PITTSBURGH (KDKA) – A moderate earthquake hit Virginia Tuesday afternoon and the tremors were felt hundreds of miles away.
The epicenter of the 5.8 magnitude earthquake was about 87 miles outside of Washington, D.C. around 1:51 p.m.READ MORE: Teenager Killed In Late-Night Brookline Shooting
The tremors were felt as far north as Massachusetts and as far west as Cincinnati.
Dozens of viewers called into the KDKA-TV newsroom minutes after the ground shook in the Pittsburgh area.
The Art Institute of Pittsburgh, Point Park University and PPG Place were briefly evacuated. The quake also affected Indiana University of Pennsylvania’s campus.
Ryan Penrose, a junior who was working in Sutton Hall, said it felt like he was on a boat.
“I was sitting at my desk in payroll and the ground started to shake,” he said. “I thought maybe I was just getting dizzy or something.”
For most of the people who left their buildings, it was their first experience with an earthquake.
“I felt a small tremor at first. It was kind of an up and down motion and then the next one was much stronger. It started going side to side, and I knew that wasn’t normal. I could hear the blinds shaking in the other room, and I said, ‘This is an earthquake. We have to get out of here.’ I was actually starting to get dizzy,” Dawn Owen said.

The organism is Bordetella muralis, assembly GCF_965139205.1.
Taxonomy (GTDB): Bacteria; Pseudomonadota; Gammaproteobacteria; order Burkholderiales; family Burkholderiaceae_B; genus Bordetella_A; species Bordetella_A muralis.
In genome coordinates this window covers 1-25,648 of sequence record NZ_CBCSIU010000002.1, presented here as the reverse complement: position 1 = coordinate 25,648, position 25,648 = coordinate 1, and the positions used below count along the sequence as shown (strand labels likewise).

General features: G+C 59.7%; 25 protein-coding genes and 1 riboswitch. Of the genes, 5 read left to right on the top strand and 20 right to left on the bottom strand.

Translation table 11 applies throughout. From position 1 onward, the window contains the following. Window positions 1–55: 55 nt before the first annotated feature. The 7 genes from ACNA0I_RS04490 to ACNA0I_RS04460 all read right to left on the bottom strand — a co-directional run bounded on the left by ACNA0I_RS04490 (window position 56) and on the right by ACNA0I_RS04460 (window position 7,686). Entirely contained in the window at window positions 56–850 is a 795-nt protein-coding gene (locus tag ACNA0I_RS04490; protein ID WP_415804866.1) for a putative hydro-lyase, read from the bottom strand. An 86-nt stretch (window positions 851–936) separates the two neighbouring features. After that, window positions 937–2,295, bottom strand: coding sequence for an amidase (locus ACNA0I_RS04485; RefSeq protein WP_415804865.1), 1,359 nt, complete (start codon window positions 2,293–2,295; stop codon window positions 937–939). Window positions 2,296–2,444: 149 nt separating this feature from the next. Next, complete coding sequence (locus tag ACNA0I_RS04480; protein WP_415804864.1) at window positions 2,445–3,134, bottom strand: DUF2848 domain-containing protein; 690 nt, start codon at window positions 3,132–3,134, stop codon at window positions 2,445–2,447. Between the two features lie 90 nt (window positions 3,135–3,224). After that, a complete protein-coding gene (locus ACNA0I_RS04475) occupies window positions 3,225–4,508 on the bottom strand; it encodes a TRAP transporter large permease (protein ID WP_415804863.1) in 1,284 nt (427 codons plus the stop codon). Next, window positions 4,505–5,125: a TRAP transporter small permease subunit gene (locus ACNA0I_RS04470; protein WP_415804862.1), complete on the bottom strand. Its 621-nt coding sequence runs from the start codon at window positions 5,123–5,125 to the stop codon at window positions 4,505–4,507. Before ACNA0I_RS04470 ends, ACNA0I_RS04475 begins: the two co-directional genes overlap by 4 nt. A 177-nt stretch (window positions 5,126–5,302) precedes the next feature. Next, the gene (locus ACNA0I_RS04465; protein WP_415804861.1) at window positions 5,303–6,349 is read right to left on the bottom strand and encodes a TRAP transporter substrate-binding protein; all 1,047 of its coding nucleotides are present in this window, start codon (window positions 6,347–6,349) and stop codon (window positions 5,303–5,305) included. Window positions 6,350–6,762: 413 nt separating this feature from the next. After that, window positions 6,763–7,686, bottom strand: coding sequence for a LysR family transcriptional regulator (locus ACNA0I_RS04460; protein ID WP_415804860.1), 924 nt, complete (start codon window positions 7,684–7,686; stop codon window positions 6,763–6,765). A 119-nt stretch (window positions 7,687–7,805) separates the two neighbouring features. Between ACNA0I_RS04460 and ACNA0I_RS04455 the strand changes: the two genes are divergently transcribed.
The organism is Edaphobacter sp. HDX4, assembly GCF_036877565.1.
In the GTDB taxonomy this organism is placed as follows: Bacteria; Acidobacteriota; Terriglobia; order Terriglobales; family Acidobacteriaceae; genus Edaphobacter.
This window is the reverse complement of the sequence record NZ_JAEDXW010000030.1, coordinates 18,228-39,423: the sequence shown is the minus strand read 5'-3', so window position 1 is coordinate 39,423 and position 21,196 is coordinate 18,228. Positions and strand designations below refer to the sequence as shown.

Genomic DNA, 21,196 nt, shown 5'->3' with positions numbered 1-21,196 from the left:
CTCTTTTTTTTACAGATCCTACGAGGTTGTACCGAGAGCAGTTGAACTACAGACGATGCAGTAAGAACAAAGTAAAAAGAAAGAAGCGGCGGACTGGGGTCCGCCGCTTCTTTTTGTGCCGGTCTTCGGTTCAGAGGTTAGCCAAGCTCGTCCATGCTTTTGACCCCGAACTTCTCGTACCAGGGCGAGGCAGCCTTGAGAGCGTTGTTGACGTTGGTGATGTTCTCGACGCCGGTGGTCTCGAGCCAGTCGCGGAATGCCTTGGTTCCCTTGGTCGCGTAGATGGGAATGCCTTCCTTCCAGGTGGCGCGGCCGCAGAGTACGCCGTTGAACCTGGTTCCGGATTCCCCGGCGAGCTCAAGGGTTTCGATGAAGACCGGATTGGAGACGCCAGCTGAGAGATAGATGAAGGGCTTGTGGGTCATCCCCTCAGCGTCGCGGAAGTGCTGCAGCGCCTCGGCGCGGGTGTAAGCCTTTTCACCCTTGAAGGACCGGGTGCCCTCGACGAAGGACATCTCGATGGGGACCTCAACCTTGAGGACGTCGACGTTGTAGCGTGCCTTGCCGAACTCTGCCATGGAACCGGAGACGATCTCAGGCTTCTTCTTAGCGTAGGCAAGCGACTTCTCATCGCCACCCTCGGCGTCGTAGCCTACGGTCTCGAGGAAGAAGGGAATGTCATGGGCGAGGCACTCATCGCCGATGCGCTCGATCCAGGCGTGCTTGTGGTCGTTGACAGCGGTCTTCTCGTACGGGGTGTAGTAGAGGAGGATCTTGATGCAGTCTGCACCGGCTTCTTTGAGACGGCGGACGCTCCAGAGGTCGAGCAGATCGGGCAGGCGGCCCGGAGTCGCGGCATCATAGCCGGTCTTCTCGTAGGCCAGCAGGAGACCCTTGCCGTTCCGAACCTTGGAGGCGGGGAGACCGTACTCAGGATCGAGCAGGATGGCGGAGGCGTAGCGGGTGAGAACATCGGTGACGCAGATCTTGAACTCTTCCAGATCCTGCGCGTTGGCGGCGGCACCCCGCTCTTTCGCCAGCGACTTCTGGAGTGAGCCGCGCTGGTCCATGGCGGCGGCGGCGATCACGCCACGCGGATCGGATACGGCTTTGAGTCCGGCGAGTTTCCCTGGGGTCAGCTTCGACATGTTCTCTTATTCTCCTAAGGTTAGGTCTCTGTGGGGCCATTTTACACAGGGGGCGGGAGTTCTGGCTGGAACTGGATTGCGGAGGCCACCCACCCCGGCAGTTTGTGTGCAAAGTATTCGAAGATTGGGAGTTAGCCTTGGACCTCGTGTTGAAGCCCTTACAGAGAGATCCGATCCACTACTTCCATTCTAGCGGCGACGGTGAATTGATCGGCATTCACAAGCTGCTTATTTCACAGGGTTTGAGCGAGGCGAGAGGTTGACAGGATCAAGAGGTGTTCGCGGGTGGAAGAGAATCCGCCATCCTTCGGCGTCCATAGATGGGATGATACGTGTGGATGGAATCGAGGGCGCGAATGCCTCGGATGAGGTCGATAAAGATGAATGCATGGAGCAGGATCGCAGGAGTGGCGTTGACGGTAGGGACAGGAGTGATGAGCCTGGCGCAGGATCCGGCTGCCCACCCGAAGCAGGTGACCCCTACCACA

“We felt the building start to sway, and my blinds started to sway back and forth – just could feel everything shaking. We’re on the 24th floor of the Lawyers Building, so it was very evident that something was going on and we all yelled out to each other in the office and decided to evacuate,” Alicia Slade said.READ MORE: Pittsburgh Weather: Storm Chances Simmer Down, Chances Of Rain Remain
The quake broke up the bingo game at the Dormont Municipal Building. Everyone evacuated from the senior center.
A week before her 90th birthday, Martha Dawson felt her first earthquake.
“I just felt it shake and I really didn’t think much of it and my friend here, she said, ‘Did you feel that?’
“And I said, ‘Yeah – I felt something shake!'”
Across town, David Gillingham felt it on a Port Authority bus.
“I actually thought it was the bus shaking a little bit, but it ended up being an earthquake and I started getting messages on my phone,” he said.
His brother, Tim, felt it in a bookstore.
“It was, you know, creepy, because I never had a earthquake or anything like that experience,” he said.MORE NEWS: Seneca Valley School Board Votes To Remove Mascot, Native American Imagery
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